29 March 2016 at 7:56 pm #136088
Finally I have started my own workbench-build. For this workbench, I have bought douglas fir. I was able to buy at a sell-out (the company being taken-over by a competitor) and on top of that, the lumper was prized wrongly (to my advantage). Still, it was clear to me that I was up for some challenges..
The wood is finger-jointed to length and although nicely straight, it contains quite some knots and the corners have been rounded by about 3 milimeter. It also contains pretty deep machine marks with engraved characters and numerals. So I have to pay special attention to keep the plane nice and sharp.
What I did not anticipate is how much resin comes out during planing, especially from the knotted areas! The resin causes quite some problems as it sticks to the sole of my plane no matter how much I prepare my plane, I have tried regular oiling and also waxing, but the plane keeps getting tacky and this is not only causing a lot of friction but also the shavings tend to stick regularly and these are then hard to remove.
Those interruptions are pretty ‘unpleasant’, so I hope any of you might have some tips or clues how I could improve this situation?
Thanks, cheers, Igor
(PS: photo’s of my bench build will be attached in next days to a separate post on the projects forum)
29 March 2016 at 11:19 pm #136097
- This topic was modified 6 years, 8 months ago by Igor Kerstges.
Just a thought, perhapa blotting the resinous areas with turpentine / paint thinner before planing may help. (I thought there was some history on ths somewhere, i will post if i can find it.)
Ontario, Canada29 March 2016 at 11:24 pm #136098
Just a thought, perhaps blotting the resinous areas with turpentine / paint thinner before planing may help. (I thought there was some history on ths somewhere, i will post if i can find it.)
Ontario, Canada30 March 2016 at 1:10 am #136100CraigParticipant
Pitch/ resin is a problem in some woods and generally is dealt with by the lumber producer—-not always successfully.
Here’s one source of information from a producer:
You can try wiping with mineral spirits ( least stinky alternative). Observe good fire safety and ventilation practices. See if that helps. If the problem is not resolved then there isn’t really any more the woodworker can do.
I generally cut out the resin pockets, but if it’s widespread, trying to salvage the piece isn’t worth the effort. Probably not what you wanted to hear.
SW Pennsylvania15 April 2016 at 10:16 pm #136435Joshua NelsonParticipant
Wiping the surface with acetone works fairly well.16 June 2016 at 9:58 pm #137892laxmodinParticipant
heat up the plane lightly to take it off.
resin becomes runny long before water boils. Be careful so you dont use the turpentine at the same time though..17 June 2016 at 2:01 am #137894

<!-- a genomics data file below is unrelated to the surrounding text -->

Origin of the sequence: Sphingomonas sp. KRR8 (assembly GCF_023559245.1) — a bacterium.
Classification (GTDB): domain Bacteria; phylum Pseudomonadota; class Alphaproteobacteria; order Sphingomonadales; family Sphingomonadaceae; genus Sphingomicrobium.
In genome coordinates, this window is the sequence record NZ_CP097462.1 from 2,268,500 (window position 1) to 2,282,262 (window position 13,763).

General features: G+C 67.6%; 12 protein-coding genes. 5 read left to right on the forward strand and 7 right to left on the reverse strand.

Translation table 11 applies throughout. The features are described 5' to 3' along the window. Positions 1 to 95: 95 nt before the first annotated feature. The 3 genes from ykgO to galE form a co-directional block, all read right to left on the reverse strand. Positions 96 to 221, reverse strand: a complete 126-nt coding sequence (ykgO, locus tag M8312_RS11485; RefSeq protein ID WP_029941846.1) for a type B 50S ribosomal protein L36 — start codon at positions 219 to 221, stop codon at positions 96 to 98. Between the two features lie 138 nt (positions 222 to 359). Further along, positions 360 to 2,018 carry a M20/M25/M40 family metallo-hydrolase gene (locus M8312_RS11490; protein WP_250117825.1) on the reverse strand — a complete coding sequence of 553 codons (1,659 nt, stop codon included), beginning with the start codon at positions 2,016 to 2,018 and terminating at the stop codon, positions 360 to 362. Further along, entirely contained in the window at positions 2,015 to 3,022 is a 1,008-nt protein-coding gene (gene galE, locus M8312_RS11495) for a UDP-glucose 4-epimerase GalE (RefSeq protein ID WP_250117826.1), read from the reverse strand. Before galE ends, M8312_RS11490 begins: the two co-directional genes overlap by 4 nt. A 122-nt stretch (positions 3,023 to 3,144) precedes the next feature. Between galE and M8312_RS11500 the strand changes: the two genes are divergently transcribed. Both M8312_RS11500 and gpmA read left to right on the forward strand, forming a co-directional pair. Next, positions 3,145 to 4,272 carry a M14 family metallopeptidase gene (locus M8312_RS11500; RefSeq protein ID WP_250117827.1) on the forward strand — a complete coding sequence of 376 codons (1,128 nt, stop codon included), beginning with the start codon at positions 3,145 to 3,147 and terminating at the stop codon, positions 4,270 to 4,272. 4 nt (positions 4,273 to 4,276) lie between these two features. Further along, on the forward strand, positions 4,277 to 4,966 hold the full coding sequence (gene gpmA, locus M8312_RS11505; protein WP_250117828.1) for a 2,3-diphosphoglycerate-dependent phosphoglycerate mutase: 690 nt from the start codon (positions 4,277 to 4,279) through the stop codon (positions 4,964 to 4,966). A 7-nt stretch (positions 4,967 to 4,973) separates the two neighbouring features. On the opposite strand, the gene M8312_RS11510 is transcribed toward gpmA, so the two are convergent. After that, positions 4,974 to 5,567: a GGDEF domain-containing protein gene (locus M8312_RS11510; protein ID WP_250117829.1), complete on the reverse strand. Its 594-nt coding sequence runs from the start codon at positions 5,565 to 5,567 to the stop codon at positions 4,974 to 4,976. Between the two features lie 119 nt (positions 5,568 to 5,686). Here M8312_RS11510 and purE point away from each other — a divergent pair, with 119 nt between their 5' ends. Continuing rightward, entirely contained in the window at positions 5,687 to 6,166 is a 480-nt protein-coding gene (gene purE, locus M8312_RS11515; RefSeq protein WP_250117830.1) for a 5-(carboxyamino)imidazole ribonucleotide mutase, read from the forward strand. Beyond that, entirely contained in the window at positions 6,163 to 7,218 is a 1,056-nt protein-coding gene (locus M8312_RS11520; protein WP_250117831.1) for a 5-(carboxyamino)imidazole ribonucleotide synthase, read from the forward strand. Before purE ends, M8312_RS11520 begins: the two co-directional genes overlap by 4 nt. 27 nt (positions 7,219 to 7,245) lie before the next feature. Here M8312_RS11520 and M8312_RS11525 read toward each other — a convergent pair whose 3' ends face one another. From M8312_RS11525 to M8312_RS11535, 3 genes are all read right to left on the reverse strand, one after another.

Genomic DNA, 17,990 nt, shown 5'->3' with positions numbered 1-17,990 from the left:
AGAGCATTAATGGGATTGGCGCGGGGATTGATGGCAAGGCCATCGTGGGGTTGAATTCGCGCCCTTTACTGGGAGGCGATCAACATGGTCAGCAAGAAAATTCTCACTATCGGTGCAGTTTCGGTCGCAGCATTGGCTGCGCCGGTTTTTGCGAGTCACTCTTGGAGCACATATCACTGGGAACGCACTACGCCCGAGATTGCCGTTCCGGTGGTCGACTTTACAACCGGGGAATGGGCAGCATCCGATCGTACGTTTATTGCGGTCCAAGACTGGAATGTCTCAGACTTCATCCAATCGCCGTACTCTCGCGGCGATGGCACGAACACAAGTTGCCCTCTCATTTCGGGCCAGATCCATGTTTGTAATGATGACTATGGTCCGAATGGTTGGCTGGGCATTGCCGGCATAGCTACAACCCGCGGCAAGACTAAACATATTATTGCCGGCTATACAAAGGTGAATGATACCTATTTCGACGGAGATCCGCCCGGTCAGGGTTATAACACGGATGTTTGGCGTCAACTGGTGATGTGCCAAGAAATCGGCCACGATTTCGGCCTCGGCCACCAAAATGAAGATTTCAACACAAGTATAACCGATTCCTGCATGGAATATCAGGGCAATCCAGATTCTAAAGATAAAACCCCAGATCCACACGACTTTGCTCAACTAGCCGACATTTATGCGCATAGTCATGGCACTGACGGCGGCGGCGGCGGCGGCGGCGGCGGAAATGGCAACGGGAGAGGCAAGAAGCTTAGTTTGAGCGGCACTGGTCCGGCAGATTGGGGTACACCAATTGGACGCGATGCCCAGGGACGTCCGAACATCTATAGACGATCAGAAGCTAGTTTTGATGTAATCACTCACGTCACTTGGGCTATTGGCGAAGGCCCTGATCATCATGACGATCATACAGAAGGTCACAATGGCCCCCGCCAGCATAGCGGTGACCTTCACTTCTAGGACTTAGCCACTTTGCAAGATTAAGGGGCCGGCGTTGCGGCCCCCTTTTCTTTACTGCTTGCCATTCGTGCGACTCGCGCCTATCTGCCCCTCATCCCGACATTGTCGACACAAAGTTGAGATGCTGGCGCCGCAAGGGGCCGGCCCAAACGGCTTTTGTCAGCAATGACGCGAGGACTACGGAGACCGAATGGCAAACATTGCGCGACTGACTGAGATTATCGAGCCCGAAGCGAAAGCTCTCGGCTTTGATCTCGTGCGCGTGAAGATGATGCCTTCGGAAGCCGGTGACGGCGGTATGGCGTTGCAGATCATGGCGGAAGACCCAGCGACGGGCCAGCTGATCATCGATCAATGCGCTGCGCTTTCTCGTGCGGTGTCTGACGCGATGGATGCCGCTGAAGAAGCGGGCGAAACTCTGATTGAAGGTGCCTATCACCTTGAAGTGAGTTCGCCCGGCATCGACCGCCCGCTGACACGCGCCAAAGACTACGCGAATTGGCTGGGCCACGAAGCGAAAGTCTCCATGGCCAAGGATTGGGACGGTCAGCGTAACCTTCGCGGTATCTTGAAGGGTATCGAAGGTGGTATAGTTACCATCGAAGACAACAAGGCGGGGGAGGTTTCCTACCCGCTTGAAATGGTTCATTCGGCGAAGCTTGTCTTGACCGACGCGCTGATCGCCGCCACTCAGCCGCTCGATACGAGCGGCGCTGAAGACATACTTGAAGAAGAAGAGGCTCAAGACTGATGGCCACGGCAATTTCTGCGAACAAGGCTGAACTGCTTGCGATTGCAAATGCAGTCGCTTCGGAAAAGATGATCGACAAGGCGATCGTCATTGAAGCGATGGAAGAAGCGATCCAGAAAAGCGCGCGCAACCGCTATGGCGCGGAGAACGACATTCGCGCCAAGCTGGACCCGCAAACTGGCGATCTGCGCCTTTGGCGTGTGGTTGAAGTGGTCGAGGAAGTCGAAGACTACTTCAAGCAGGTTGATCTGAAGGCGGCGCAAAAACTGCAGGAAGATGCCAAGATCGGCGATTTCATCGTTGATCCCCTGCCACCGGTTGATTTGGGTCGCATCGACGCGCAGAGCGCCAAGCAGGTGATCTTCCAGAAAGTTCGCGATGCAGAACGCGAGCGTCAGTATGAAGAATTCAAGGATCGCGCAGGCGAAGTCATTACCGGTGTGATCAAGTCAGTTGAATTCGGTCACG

I also re-read this and realized you are using figer jointed stock. Tough way to plane with the everchanging grain, how did you end up making out on this project?
Ontario, Canada17 June 2016 at 8:02 am #137896
All in all the grain changing was a pain but manageable. I needed to take the planing through stages of rough planing (square and twist) through fine planing (flatness) and -with more than usual effort- smoothing. Special attention to a very fine plane setting for smoothing operation.
For clearing the resin build-up I let it harden (somewhat) on the plane over-night and cleaned the plane sole in the morning on sandpaper. Worked best for me..
I will add some more with details after the weekend.
You must be logged in to access attached files.19 June 2016 at 11:14 am #137954Alien8Participant
It’ll serve you well I guess. Now you can start to marr it up (if you haven’t already). The first thing I did after installing my vise was to test croscutting some wood. In all my enthusiasm my saw went right into my bench :-S
Also a nice room to live in 😛
For the resin : I’d suggest you don’t sand it off, you’ll quickly get your plane out of flat.
I just use white spirit and a little elbow grease to get it off. Sometimes I have to soak my rag a couple of times. Come to think of it, WD40 works too.
Diego19 June 2016 at 3:57 pm #137957Alien8Participant
another thing: how do you get that picture to show up in your post like that. Been searching high and low to find a way to do that !
Diego20 June 2016 at 2:41 pm #137967
Not to worry, the bench has it’s scars from day one already.. I’m considering to make an insert from some hard wood where the saw always runs next to the vise..
For the picture to show up in a post, I first type my post and include my file to attach. After it has been uploaded, I then open the picture in my browser to find the link which I copy to the clip-board. I then edit my post, I place the cursor where I want the picture to appear. Choose the IMG button and paste the link in the dialog that appears.
Save it and voila! 🙂
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